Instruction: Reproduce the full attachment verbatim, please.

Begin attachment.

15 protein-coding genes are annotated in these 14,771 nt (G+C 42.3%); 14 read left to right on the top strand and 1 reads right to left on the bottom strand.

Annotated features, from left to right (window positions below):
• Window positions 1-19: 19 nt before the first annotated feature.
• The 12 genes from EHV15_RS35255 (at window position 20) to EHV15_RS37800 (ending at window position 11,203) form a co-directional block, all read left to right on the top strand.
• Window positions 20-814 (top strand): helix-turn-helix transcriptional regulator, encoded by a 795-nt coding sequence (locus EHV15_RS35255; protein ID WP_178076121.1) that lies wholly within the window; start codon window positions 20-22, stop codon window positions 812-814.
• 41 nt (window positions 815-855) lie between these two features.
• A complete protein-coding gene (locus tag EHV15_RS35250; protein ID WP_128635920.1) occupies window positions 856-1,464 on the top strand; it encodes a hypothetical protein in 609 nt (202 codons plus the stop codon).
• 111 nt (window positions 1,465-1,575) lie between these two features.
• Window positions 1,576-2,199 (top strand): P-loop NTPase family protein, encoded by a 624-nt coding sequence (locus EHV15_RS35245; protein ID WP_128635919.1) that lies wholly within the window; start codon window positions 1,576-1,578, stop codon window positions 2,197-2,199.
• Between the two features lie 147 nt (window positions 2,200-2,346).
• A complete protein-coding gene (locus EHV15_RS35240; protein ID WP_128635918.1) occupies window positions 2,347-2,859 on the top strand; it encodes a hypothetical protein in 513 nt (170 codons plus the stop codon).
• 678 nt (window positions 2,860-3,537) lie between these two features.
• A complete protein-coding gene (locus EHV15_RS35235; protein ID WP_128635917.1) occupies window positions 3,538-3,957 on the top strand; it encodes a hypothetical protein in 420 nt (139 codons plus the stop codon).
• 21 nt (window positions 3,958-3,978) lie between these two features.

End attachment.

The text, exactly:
15 protein-coding genes are annotated in these 14,771 nt (G+C 42.3%); 14 read left to right on the top strand and 1 reads right to left on the bottom strand.

Annotated features, from left to right (window positions below):
• Window positions 1-19: 19 nt before the first annotated feature.
• The 12 genes from EHV15_RS35255 (at window position 20) to EHV15_RS37800 (ending at window position 11,203) form a co-directional block, all read left to right on the top strand.
• Window positions 20-814 (top strand): helix-turn-helix transcriptional regulator, encoded by a 795-nt coding sequence (locus EHV15_RS35255; protein ID WP_178076121.1) that lies wholly within the window; start codon window positions 20-22, stop codon window positions 812-814.
• 41 nt (window positions 815-855) lie between these two features.
• A complete protein-coding gene (locus tag EHV15_RS35250; protein ID WP_128635920.1) occupies window positions 856-1,464 on the top strand; it encodes a hypothetical protein in 609 nt (202 codons plus the stop codon).
• 111 nt (window positions 1,465-1,575) lie between these two features.
• Window positions 1,576-2,199 (top strand): P-loop NTPase family protein, encoded by a 624-nt coding sequence (locus EHV15_RS35245; protein ID WP_128635919.1) that lies wholly within the window; start codon window positions 1,576-1,578, stop codon window positions 2,197-2,199.
• Between the two features lie 147 nt (window positions 2,200-2,346).
• A complete protein-coding gene (locus EHV15_RS35240; protein ID WP_128635918.1) occupies window positions 2,347-2,859 on the top strand; it encodes a hypothetical protein in 513 nt (170 codons plus the stop codon).
• 678 nt (window positions 2,860-3,537) lie between these two features.
• A complete protein-coding gene (locus EHV15_RS35235; protein ID WP_128635917.1) occupies window positions 3,538-3,957 on the top strand; it encodes a hypothetical protein in 420 nt (139 codons plus the stop codon).
• 21 nt (window positions 3,958-3,978) lie between these two features.